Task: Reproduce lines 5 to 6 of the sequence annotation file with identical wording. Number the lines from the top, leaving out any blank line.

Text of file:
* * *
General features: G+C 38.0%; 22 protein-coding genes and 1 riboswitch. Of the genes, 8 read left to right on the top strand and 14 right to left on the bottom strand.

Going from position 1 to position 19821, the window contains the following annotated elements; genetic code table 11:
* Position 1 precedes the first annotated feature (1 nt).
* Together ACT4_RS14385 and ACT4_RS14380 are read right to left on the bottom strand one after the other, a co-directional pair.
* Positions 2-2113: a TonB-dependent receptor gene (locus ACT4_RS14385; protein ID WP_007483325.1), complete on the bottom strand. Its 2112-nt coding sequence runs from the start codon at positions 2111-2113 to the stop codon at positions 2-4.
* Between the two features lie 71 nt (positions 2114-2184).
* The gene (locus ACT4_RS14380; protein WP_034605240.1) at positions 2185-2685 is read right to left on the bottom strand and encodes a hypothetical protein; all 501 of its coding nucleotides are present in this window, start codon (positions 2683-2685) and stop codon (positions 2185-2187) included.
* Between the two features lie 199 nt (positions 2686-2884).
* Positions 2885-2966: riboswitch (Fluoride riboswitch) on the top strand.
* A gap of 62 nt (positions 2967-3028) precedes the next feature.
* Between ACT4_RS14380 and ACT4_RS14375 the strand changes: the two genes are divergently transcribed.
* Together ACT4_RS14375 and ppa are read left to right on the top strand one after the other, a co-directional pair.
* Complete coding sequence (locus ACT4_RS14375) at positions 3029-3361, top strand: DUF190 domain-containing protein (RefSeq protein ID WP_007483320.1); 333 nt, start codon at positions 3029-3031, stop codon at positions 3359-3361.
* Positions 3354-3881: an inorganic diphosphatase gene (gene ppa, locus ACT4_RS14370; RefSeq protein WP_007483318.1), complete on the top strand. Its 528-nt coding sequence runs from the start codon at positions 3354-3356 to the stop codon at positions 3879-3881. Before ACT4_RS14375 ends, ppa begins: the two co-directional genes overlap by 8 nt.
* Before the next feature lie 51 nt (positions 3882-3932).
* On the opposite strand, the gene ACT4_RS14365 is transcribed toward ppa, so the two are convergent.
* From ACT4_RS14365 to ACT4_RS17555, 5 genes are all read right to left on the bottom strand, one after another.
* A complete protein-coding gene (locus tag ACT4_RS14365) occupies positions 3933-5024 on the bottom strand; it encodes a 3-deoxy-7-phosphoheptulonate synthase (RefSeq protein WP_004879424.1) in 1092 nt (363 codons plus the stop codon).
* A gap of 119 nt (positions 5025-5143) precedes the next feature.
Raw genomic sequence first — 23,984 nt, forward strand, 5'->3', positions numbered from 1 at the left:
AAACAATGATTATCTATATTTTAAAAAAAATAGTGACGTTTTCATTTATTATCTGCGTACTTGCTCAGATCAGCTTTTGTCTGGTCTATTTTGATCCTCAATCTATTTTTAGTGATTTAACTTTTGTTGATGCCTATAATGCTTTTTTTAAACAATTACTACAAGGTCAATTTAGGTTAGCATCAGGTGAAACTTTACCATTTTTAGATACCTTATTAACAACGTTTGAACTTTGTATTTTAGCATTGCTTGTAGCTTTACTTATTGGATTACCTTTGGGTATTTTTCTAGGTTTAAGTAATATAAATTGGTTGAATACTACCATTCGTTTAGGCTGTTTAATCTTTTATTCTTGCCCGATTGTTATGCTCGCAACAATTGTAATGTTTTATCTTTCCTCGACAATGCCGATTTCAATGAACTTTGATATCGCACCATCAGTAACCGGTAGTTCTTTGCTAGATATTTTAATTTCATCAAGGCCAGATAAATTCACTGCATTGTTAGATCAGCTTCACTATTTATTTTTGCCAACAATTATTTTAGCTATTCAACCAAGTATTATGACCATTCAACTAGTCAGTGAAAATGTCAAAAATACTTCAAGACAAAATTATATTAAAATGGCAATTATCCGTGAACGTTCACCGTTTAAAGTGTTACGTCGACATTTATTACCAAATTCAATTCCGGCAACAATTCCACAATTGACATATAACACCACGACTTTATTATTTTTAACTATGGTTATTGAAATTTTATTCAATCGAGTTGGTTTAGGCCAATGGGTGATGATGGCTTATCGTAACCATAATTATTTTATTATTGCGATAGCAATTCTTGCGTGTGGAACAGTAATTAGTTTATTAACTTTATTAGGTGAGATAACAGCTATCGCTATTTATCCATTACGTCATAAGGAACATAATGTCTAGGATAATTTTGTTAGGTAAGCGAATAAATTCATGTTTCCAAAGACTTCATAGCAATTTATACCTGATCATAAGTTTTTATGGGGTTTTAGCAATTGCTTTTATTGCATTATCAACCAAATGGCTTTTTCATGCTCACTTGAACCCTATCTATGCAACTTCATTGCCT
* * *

* Positions 2-2113: a TonB-dependent receptor gene (locus ACT4_RS14385; protein ID WP_007483325.1), complete on the bottom strand. Its 2112-nt coding sequence runs from the start codon at positions 2111-2113 to the stop codon at positions 2-4.
* Between the two features lie 71 nt (positions 2114-2184).